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Egypt's call for 'ethical duty' in Syria

The Middle East is truly a new place when an elected Muslim leader of Egypt speaks out in Iran on the need for the world to help free Syria. Such moral stands can have real results.

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    Egyptian President Mohammed Morsi, right, attends a summit of the Nonaligned Movement with UN Secretary-General Ban Ki-Moon, center, and Iranian chief of Expediency Council, Akbar Hashemi Rafsanjani, left, in Tehran, Iran, on Thursday.
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Can moral force change world events? When it comes to ending the massacres in Syria and liberating its people, one would hope so.

A sign of that force playing out for Syria came Thursday in a startling moment. The newly elected leader of Egypt, Mohammed Morsi, spoke of the world’s “ethical duty” to side with the Syrian people against an oppressive regime. His were not idle words.

Mr. Morsi, a former member of the Muslim Brotherhood, was speaking at the meeting of the “nonaligned” nations – many of whom are ruled by dictators – in Iran, which is also ruled by a de facto dictatorship. As the prime backer of Syrian dictator Bashar al-Assad, Iran’s clerical autocrats could not help but note that the leader of Egypt, which was liberated last year, was asserting the moral momentum toward democracy in the region.

Recommended: Five things international community must give Syria after Bashar al-Assad

“Our hearts are bleeding for the Syrian crisis,” Morsi said. “We have to be totally aware that this bloodshed will not stop if we do not actively intervene.”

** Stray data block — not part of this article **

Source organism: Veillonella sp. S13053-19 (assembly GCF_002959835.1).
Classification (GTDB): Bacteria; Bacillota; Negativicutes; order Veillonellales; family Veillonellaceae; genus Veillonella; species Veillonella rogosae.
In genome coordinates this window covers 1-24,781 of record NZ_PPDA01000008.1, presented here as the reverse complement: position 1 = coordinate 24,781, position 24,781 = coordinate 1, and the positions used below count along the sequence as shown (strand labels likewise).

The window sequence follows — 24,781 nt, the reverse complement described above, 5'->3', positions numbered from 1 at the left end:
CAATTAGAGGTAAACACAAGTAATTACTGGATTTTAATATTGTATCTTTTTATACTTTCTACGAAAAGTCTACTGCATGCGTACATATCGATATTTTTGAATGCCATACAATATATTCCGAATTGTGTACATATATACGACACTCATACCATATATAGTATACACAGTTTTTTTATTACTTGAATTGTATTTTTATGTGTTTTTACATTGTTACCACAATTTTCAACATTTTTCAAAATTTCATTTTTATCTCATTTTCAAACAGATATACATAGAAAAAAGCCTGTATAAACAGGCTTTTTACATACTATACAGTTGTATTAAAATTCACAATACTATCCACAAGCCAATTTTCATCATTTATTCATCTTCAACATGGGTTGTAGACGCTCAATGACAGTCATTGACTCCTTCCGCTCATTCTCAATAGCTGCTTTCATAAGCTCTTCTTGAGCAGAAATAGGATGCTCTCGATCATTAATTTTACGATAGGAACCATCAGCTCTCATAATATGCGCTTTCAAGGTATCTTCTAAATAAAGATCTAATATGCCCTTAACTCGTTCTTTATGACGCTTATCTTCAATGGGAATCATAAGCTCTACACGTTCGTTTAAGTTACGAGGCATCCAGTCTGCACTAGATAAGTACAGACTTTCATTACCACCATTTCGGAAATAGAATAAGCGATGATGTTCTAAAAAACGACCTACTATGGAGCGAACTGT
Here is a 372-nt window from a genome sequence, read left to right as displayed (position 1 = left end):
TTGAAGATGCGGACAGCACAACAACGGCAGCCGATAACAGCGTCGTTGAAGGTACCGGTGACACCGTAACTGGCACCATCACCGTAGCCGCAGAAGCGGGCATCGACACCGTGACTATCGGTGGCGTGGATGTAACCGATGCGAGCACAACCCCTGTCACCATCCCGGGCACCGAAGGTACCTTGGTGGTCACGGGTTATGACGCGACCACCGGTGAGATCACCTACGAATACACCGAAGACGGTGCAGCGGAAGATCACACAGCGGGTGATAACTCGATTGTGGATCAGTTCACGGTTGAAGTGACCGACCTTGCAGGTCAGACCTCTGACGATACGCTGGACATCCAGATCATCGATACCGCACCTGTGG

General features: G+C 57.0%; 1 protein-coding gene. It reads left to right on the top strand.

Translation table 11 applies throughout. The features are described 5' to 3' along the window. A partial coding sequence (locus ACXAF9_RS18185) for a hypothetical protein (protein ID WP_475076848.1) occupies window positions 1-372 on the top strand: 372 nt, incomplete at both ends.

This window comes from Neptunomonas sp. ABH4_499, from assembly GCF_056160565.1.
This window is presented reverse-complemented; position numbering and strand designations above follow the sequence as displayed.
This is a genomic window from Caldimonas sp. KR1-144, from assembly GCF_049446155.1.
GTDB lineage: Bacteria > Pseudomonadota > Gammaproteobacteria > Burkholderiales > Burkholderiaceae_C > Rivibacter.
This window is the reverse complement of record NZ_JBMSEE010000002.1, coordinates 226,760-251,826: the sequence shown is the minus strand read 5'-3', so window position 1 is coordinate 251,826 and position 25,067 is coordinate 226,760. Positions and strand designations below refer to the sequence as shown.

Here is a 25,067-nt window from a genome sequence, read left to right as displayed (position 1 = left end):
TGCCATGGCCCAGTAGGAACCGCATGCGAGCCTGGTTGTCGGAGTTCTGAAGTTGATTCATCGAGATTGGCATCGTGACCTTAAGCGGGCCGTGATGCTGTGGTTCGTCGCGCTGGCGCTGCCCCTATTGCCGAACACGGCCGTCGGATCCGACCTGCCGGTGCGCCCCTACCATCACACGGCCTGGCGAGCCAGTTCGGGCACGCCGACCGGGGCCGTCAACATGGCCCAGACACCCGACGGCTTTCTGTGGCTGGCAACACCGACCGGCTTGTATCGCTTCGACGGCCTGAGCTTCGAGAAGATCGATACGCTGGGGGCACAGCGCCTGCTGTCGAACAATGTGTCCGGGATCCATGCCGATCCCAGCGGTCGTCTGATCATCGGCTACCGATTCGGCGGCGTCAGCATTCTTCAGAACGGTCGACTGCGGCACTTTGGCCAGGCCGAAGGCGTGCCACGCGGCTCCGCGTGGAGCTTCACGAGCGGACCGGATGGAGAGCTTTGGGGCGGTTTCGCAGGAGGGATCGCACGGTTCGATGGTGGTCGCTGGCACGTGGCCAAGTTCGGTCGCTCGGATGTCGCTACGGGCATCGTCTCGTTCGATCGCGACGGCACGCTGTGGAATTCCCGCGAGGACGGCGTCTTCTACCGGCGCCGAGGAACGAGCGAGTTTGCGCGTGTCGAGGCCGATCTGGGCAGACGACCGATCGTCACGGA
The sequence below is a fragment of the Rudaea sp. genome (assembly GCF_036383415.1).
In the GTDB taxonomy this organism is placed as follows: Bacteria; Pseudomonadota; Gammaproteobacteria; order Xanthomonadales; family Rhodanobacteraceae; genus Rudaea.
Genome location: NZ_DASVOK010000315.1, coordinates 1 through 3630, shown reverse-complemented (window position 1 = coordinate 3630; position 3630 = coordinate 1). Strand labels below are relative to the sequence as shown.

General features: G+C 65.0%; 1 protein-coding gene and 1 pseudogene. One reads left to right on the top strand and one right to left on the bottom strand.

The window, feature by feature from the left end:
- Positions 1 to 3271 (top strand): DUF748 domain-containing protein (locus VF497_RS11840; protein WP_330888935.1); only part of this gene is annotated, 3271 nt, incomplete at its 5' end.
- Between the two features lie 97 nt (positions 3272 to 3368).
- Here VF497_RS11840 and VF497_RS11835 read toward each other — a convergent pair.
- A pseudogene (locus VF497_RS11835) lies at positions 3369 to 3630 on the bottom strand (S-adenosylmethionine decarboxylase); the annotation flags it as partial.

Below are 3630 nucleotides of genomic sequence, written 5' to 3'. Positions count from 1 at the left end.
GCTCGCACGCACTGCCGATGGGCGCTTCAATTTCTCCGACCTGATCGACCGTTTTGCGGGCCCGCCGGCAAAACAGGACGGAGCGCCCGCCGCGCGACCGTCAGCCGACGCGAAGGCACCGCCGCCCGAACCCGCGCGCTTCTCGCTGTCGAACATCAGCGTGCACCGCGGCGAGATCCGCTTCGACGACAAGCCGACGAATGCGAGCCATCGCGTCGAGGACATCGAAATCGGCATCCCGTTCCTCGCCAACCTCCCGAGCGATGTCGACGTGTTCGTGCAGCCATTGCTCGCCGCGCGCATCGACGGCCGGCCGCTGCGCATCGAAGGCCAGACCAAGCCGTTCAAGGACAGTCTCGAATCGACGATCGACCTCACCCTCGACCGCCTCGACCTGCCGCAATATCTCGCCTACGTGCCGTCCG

He was not alone in challenging the Non-Aligned Movement and others to act. India’s prime minister, Manmohan Singh, asked the assembly body of leaders to take a stand on Syria based on “universally accepted principles.”

And last week, the new French president, François Hollande, spoke of the massacres of women and children in Syria as “unbearable for the conscience of humanity.” He also took a courageous step by saying France would officially recognize a provisional government of Syrian opposition leaders “once it is formed.”

The French offer was a helpful nudge for the democratic opposition to unite. Egypt has tried to bring the various factions together. And the United States is training opposition leaders how to run a local government in areas of Syria they now control.

As more world leaders speak out in moral terms about Syria, it will help silence the lies by Mr. Assad and his supporters. Iran, for example, claims that terrorists backed by the US are behind the rebellion. Russia and China, too, find it difficult to explain events in Syria as anything other than a mass movement for freedom.

Egypt and Turkey now stand as the prime moral agents in the region for ending Syria’s civil war and putting together a transitional government. The two nations, ruled by elected Muslim leaders, must set aside any historical rivalry for strategic influence and help create a Syrian democracy.

The Egyptian president has some clout to persuade the United Nations Security Council to act in ousting Assad. Turkey is already seeking UN help in setting up a “no-fly zone” in Syria to safeguard the tens of thousands of refugees fleeing the violence.

With more than 20,000 Syrians killed over 18 months in this pro-democracy rebellion, leaders like Morsi are compelled to translate moral concern into action. Taking his message to Iran took courage. But seeing what freedom has done so far for Egypt, he can’t help but seek the same for Syrians.

Recommended: Five things international community must give Syria after Bashar al-Assad
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